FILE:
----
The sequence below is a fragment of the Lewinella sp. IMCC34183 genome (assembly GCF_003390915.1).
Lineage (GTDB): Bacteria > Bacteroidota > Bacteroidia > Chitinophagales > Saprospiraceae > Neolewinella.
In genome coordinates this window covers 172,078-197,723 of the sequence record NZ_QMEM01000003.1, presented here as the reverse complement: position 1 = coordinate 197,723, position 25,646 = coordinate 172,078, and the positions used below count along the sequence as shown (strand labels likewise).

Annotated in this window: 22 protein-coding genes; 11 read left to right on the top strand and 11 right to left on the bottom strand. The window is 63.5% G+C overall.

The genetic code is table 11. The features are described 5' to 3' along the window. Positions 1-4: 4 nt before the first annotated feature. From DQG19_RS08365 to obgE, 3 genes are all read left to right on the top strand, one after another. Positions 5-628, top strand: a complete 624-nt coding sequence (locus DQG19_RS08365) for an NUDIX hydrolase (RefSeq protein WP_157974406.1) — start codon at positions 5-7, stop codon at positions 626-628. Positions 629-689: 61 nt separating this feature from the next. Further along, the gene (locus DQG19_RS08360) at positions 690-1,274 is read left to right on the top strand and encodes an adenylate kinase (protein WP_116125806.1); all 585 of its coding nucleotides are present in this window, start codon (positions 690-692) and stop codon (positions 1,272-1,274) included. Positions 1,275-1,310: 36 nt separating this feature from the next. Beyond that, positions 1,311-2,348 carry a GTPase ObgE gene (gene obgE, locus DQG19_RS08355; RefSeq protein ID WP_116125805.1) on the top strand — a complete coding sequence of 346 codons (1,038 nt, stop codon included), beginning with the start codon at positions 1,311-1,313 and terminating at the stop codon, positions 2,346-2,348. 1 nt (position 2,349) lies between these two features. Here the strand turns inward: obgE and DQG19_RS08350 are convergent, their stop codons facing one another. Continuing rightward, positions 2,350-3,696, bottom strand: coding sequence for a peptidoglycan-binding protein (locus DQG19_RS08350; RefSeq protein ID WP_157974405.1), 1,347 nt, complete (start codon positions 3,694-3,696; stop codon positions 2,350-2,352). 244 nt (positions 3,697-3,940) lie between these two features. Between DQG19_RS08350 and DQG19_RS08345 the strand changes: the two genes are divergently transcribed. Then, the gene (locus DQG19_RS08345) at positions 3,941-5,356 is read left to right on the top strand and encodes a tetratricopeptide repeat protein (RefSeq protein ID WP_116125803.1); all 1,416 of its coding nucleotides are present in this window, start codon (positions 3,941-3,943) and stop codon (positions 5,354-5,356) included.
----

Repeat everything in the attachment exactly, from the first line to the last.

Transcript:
The sequence below is a fragment of the Lewinella sp. IMCC34183 genome (assembly GCF_003390915.1).
Lineage (GTDB): Bacteria > Bacteroidota > Bacteroidia > Chitinophagales > Saprospiraceae > Neolewinella.
In genome coordinates this window covers 172,078-197,723 of the sequence record NZ_QMEM01000003.1, presented here as the reverse complement: position 1 = coordinate 197,723, position 25,646 = coordinate 172,078, and the positions used below count along the sequence as shown (strand labels likewise).

Annotated in this window: 22 protein-coding genes; 11 read left to right on the top strand and 11 right to left on the bottom strand. The window is 63.5% G+C overall.

The genetic code is table 11. The features are described 5' to 3' along the window. Positions 1-4: 4 nt before the first annotated feature. From DQG19_RS08365 to obgE, 3 genes are all read left to right on the top strand, one after another. Positions 5-628, top strand: a complete 624-nt coding sequence (locus DQG19_RS08365) for an NUDIX hydrolase (RefSeq protein WP_157974406.1) — start codon at positions 5-7, stop codon at positions 626-628. Positions 629-689: 61 nt separating this feature from the next. Further along, the gene (locus DQG19_RS08360) at positions 690-1,274 is read left to right on the top strand and encodes an adenylate kinase (protein WP_116125806.1); all 585 of its coding nucleotides are present in this window, start codon (positions 690-692) and stop codon (positions 1,272-1,274) included. Positions 1,275-1,310: 36 nt separating this feature from the next. Beyond that, positions 1,311-2,348 carry a GTPase ObgE gene (gene obgE, locus DQG19_RS08355; RefSeq protein ID WP_116125805.1) on the top strand — a complete coding sequence of 346 codons (1,038 nt, stop codon included), beginning with the start codon at positions 1,311-1,313 and terminating at the stop codon, positions 2,346-2,348. 1 nt (position 2,349) lies between these two features. Here the strand turns inward: obgE and DQG19_RS08350 are convergent, their stop codons facing one another. Continuing rightward, positions 2,350-3,696, bottom strand: coding sequence for a peptidoglycan-binding protein (locus DQG19_RS08350; RefSeq protein ID WP_157974405.1), 1,347 nt, complete (start codon positions 3,694-3,696; stop codon positions 2,350-2,352). 244 nt (positions 3,697-3,940) lie between these two features. Between DQG19_RS08350 and DQG19_RS08345 the strand changes: the two genes are divergently transcribed. Then, the gene (locus DQG19_RS08345) at positions 3,941-5,356 is read left to right on the top strand and encodes a tetratricopeptide repeat protein (RefSeq protein ID WP_116125803.1); all 1,416 of its coding nucleotides are present in this window, start codon (positions 3,941-3,943) and stop codon (positions 5,354-5,356) included.